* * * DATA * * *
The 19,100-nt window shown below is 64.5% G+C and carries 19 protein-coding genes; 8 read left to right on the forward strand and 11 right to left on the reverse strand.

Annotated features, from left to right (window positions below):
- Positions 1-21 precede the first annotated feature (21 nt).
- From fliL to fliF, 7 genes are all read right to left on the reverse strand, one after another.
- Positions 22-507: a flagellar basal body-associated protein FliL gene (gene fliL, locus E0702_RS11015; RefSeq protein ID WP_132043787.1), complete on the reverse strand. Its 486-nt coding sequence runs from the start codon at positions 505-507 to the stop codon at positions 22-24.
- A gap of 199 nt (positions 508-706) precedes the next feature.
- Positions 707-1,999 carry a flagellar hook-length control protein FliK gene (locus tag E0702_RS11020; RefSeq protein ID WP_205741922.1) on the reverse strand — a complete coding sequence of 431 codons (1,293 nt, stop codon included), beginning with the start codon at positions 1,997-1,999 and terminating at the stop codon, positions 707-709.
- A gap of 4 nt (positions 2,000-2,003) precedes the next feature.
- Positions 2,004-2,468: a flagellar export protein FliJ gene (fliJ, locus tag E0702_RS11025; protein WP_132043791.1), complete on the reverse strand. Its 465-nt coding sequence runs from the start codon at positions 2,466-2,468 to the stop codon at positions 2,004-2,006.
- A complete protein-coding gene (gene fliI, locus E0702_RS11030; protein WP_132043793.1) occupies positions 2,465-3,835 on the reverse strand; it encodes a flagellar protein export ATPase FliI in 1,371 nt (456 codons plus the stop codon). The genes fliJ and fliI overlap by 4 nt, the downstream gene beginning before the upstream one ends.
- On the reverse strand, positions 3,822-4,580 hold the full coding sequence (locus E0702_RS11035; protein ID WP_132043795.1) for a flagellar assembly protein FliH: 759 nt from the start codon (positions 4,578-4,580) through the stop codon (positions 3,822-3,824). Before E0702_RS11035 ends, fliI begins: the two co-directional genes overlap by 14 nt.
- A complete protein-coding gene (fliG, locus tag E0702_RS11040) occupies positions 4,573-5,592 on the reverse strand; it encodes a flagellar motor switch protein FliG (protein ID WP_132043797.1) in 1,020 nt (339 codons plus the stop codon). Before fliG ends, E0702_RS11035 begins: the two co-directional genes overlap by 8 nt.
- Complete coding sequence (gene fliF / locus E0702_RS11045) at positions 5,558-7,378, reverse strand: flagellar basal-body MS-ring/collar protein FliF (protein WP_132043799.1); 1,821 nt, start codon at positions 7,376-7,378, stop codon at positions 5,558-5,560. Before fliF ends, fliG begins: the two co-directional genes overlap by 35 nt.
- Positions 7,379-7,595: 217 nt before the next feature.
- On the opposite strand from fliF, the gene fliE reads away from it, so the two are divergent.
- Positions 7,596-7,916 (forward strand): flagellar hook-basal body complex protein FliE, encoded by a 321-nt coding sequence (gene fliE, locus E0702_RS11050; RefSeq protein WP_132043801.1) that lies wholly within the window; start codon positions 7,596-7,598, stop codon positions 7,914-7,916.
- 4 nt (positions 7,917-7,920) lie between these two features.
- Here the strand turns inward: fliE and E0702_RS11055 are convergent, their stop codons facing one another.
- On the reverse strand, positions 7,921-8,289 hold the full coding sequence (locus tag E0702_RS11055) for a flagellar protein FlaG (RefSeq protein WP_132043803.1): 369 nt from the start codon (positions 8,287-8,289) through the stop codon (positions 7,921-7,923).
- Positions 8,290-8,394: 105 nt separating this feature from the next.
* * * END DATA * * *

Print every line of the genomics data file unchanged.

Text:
The 19,100-nt window shown below is 64.5% G+C and carries 19 protein-coding genes; 8 read left to right on the forward strand and 11 right to left on the reverse strand.

Annotated features, from left to right (window positions below):
- Positions 1-21 precede the first annotated feature (21 nt).
- From fliL to fliF, 7 genes are all read right to left on the reverse strand, one after another.
- Positions 22-507: a flagellar basal body-associated protein FliL gene (gene fliL, locus E0702_RS11015; RefSeq protein ID WP_132043787.1), complete on the reverse strand. Its 486-nt coding sequence runs from the start codon at positions 505-507 to the stop codon at positions 22-24.
- A gap of 199 nt (positions 508-706) precedes the next feature.
- Positions 707-1,999 carry a flagellar hook-length control protein FliK gene (locus tag E0702_RS11020; RefSeq protein ID WP_205741922.1) on the reverse strand — a complete coding sequence of 431 codons (1,293 nt, stop codon included), beginning with the start codon at positions 1,997-1,999 and terminating at the stop codon, positions 707-709.
- A gap of 4 nt (positions 2,000-2,003) precedes the next feature.
- Positions 2,004-2,468: a flagellar export protein FliJ gene (fliJ, locus tag E0702_RS11025; protein WP_132043791.1), complete on the reverse strand. Its 465-nt coding sequence runs from the start codon at positions 2,466-2,468 to the stop codon at positions 2,004-2,006.
- A complete protein-coding gene (gene fliI, locus E0702_RS11030; protein WP_132043793.1) occupies positions 2,465-3,835 on the reverse strand; it encodes a flagellar protein export ATPase FliI in 1,371 nt (456 codons plus the stop codon). The genes fliJ and fliI overlap by 4 nt, the downstream gene beginning before the upstream one ends.
- On the reverse strand, positions 3,822-4,580 hold the full coding sequence (locus E0702_RS11035; protein ID WP_132043795.1) for a flagellar assembly protein FliH: 759 nt from the start codon (positions 4,578-4,580) through the stop codon (positions 3,822-3,824). Before E0702_RS11035 ends, fliI begins: the two co-directional genes overlap by 14 nt.
- A complete protein-coding gene (fliG, locus tag E0702_RS11040) occupies positions 4,573-5,592 on the reverse strand; it encodes a flagellar motor switch protein FliG (protein ID WP_132043797.1) in 1,020 nt (339 codons plus the stop codon). Before fliG ends, E0702_RS11035 begins: the two co-directional genes overlap by 8 nt.
- Complete coding sequence (gene fliF / locus E0702_RS11045) at positions 5,558-7,378, reverse strand: flagellar basal-body MS-ring/collar protein FliF (protein WP_132043799.1); 1,821 nt, start codon at positions 7,376-7,378, stop codon at positions 5,558-5,560. Before fliF ends, fliG begins: the two co-directional genes overlap by 35 nt.
- Positions 7,379-7,595: 217 nt before the next feature.
- On the opposite strand from fliF, the gene fliE reads away from it, so the two are divergent.
- Positions 7,596-7,916 (forward strand): flagellar hook-basal body complex protein FliE, encoded by a 321-nt coding sequence (gene fliE, locus E0702_RS11050; RefSeq protein WP_132043801.1) that lies wholly within the window; start codon positions 7,596-7,598, stop codon positions 7,914-7,916.
- 4 nt (positions 7,917-7,920) lie between these two features.
- Here the strand turns inward: fliE and E0702_RS11055 are convergent, their stop codons facing one another.
- On the reverse strand, positions 7,921-8,289 hold the full coding sequence (locus tag E0702_RS11055) for a flagellar protein FlaG (RefSeq protein WP_132043803.1): 369 nt from the start codon (positions 8,287-8,289) through the stop codon (positions 7,921-7,923).
- Positions 8,290-8,394: 105 nt separating this feature from the next.